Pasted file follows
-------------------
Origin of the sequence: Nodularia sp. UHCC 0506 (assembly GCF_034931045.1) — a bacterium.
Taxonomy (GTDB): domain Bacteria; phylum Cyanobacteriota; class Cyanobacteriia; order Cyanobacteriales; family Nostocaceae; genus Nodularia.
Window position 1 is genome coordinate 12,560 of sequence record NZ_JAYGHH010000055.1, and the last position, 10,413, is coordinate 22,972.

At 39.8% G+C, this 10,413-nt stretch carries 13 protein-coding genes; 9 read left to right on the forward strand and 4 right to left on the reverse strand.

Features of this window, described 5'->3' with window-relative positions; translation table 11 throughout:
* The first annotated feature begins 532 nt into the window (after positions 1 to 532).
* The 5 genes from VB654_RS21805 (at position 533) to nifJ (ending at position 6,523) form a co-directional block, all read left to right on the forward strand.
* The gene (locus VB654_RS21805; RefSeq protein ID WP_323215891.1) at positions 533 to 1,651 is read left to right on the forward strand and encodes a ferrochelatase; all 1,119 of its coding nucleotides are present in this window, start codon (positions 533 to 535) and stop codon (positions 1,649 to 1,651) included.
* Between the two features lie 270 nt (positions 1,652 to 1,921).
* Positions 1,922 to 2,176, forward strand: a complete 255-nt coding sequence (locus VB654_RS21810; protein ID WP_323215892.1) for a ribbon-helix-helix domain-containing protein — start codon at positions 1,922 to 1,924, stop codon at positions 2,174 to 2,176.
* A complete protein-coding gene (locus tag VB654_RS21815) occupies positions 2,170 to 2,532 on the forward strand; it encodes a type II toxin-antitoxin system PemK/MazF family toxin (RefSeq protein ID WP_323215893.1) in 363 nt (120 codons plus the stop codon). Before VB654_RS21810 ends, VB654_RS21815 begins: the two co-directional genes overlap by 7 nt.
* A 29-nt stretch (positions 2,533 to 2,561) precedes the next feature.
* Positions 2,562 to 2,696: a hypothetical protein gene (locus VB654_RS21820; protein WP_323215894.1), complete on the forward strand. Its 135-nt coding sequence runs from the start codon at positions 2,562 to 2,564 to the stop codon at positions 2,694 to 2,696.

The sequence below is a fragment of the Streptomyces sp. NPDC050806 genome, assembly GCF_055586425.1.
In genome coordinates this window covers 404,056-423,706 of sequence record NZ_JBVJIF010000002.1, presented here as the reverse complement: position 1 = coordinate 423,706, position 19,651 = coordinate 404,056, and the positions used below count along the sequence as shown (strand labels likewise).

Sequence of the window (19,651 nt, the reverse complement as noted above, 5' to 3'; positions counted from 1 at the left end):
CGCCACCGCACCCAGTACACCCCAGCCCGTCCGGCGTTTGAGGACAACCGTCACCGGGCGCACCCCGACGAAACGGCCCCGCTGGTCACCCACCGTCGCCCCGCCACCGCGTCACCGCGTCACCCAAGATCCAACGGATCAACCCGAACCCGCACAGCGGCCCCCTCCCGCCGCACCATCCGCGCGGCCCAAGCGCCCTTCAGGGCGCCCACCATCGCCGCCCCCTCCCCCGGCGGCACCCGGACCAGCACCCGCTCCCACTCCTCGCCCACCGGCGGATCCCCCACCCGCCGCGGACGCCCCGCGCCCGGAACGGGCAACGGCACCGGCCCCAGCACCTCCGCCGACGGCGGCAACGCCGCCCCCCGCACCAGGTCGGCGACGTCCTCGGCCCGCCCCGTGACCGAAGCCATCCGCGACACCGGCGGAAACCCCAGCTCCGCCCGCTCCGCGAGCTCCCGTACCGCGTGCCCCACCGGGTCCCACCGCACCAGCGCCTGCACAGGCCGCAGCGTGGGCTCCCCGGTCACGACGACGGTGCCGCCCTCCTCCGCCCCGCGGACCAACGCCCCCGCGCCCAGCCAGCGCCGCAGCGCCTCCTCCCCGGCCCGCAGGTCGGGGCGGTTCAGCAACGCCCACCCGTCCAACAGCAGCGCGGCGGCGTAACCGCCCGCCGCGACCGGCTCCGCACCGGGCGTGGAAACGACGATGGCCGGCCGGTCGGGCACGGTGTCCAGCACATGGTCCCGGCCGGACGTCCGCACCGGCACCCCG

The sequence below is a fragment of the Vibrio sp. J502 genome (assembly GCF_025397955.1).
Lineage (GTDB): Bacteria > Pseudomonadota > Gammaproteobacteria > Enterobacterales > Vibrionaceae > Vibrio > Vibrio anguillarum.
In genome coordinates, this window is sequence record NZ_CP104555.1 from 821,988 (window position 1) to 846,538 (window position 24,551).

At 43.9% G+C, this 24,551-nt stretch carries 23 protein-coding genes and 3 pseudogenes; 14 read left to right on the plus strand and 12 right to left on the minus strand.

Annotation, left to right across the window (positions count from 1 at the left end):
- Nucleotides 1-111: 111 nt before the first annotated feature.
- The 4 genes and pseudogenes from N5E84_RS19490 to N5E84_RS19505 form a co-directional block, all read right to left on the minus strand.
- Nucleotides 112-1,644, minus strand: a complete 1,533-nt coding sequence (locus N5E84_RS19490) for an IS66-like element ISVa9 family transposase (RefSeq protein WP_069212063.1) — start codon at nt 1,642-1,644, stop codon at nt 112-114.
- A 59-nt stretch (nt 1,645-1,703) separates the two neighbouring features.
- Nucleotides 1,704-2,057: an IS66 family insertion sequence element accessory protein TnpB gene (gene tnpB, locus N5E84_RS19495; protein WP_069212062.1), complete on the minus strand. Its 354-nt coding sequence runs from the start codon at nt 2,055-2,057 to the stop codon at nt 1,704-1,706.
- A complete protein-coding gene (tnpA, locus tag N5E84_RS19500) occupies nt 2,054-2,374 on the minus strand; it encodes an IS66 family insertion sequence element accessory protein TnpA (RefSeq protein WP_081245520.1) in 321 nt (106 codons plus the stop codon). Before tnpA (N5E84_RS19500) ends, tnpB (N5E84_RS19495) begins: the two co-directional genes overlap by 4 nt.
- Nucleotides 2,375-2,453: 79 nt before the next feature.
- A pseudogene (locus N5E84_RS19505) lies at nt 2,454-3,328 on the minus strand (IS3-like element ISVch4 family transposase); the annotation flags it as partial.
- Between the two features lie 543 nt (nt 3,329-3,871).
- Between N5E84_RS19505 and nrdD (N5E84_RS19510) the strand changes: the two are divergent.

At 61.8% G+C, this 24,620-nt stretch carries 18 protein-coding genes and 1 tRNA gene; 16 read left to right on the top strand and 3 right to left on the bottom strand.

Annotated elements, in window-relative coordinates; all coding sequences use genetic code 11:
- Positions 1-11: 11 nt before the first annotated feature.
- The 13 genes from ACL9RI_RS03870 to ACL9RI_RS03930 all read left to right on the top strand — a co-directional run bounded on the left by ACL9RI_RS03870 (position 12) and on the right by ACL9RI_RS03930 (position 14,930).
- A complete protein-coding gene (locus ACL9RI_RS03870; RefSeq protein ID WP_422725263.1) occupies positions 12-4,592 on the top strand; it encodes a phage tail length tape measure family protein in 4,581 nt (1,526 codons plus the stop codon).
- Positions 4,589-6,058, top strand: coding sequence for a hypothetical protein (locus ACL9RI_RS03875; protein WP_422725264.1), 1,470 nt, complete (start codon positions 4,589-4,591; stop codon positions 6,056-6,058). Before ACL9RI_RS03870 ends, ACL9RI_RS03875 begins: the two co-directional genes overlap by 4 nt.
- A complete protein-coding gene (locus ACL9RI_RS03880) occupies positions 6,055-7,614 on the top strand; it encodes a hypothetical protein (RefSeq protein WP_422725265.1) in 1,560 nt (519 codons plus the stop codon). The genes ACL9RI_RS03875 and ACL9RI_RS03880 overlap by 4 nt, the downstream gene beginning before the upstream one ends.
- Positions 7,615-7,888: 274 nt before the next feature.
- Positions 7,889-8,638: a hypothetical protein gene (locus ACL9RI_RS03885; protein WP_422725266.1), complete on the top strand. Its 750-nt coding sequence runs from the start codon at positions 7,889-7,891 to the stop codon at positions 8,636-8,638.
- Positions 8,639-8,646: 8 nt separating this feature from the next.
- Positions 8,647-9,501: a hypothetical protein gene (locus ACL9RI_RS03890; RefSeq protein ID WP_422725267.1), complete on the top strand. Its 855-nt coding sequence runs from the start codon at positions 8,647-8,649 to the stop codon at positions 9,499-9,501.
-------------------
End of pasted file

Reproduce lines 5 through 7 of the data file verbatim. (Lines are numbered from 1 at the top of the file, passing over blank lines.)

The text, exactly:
Features of this window, described 5'->3' with window-relative positions; translation table 11 throughout:
* The first annotated feature begins 532 nt into the window (after positions 1 to 532).
* The 5 genes from VB654_RS21805 (at position 533) to nifJ (ending at position 6,523) form a co-directional block, all read left to right on the forward strand.